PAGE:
Engine Chamber Pressure Problem Scrubs SpaceX Launch, Next Try Probably May 22

Engine Chamber Pressure Problem Scrubs SpaceX Launch, Next Try Probably May 22

The launch of SpaceX’s Dragon spacecraft on the Falcon 9 rocket was scrubbed at the very last moment today because of a high engine chamber pressure reading in engine 5.  SpaceX President Gwynne Shotwell confirmed that preliminary diagnosis at a 6:30 am Eastern Daylight Time (EDT) post-scrub press briefing today.

A launch abort is always better than a launch failure, and not particularly uncommon especially with new rockets.   Aborting right at the moment of launch is unusual and made this one more of a nail-biter than most.  The launch was aborted at T-0.5 seconds — half a second before liftoff.   Shotwell said all nine engines ignited properly, but engine 5 immediately began “trending high” and exceeded the abort limit.

The vehicle is being safed and Shotwell said that technicians would be able to go out to the pad about noon today to determine what went wrong.   Until more is known, a new launch date cannot be set, but the next opportunity is May 22 at 3:44 am EDT.   The company and NASA are also looking at the next day, May 23, at 3:22 am EDT, but they do not know if the range is available that day.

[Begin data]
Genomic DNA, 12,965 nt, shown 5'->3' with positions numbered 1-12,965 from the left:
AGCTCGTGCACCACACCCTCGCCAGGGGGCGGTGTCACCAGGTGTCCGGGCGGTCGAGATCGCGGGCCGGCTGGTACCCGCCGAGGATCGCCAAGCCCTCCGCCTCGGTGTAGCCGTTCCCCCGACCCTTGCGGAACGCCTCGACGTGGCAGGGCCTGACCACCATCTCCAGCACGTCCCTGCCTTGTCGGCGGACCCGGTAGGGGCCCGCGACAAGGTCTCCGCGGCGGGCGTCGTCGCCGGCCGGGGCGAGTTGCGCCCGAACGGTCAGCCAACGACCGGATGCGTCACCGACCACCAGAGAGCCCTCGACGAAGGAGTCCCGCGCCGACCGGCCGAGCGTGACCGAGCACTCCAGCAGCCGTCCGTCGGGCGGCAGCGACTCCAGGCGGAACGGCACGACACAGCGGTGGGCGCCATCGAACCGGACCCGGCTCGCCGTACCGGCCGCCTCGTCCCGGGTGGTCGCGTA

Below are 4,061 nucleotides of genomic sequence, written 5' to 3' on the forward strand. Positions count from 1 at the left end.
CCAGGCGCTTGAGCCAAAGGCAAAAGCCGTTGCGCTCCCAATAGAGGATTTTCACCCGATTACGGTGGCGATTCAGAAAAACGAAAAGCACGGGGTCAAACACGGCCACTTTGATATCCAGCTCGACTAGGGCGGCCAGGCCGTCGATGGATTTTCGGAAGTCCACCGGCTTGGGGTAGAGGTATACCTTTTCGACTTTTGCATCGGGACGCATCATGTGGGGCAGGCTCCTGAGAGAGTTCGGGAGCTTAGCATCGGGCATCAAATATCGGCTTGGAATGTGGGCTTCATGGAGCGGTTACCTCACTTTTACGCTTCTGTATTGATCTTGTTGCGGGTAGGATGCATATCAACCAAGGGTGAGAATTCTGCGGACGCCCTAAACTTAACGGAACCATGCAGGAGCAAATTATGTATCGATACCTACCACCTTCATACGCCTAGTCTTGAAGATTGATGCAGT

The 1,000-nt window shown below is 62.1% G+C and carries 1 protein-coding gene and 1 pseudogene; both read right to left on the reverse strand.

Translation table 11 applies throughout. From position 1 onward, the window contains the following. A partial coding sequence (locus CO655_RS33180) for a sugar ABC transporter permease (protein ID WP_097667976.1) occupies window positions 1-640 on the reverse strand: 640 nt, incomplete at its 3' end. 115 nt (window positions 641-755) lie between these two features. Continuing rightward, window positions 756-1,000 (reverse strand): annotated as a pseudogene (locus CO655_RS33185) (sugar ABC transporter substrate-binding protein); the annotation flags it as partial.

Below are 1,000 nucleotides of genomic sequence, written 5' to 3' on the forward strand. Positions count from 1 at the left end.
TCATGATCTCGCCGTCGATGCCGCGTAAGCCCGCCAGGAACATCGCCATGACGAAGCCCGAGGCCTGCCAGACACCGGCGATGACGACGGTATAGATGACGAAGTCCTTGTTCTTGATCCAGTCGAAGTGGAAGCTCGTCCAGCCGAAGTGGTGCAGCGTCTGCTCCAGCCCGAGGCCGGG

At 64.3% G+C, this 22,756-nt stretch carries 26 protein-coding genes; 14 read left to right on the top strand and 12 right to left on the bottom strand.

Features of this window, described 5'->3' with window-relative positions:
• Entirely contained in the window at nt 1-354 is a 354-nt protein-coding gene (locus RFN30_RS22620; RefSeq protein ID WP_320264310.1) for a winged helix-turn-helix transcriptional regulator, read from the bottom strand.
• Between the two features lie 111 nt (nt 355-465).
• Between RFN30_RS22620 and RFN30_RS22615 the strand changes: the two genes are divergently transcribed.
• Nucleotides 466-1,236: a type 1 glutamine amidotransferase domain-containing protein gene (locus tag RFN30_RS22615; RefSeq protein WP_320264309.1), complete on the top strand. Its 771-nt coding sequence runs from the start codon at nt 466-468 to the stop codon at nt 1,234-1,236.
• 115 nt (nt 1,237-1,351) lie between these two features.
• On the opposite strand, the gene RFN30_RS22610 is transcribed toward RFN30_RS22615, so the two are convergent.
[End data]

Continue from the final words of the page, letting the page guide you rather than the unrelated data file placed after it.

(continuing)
Shotwell said that if the engine needs to be replaced, it wil take only a “couple of days.”   SpaceX has another Falcon 9 already at Cape Canaveral and the engines could be swapped expeditiously even though that would mean bringing the rocket back to the hangar.   She said they could roll back to the hangar and return to the pad by May 22. 

The launch abort was not a failure, she stressed.  “We aborted with purpose.  It would have been a failure if we lifted off with an engine trending” in the wrong direction.

The launch is a demonstration flight that is part of NASA’s Commercial Orbital Transportation Services (COTS) program to facilitate the emergence of commercial companies that can launch cargo to the International Space Station (ISS).  NASA is providing some, but not all, of the funding to SpaceX and to Orbital Sciences Corp. to develop cargo space transportation systems and will buy services from them once they are operational.   Orbital has not yet launched its Antares rocket and Cygnus spacecraft.

SpaceX’s first COTS test flight in December 2010 was successful, launching the Dragon spacecraft into orbit and recovering it at sea after two orbits of the Earth.   Two more SpaceX test flights were planned, but SpaceX convinced NASA to combine them into this one flight. The objectives of this flight includes berthing at the International Space Station (ISS) to deliver supplies to the ISS crew.

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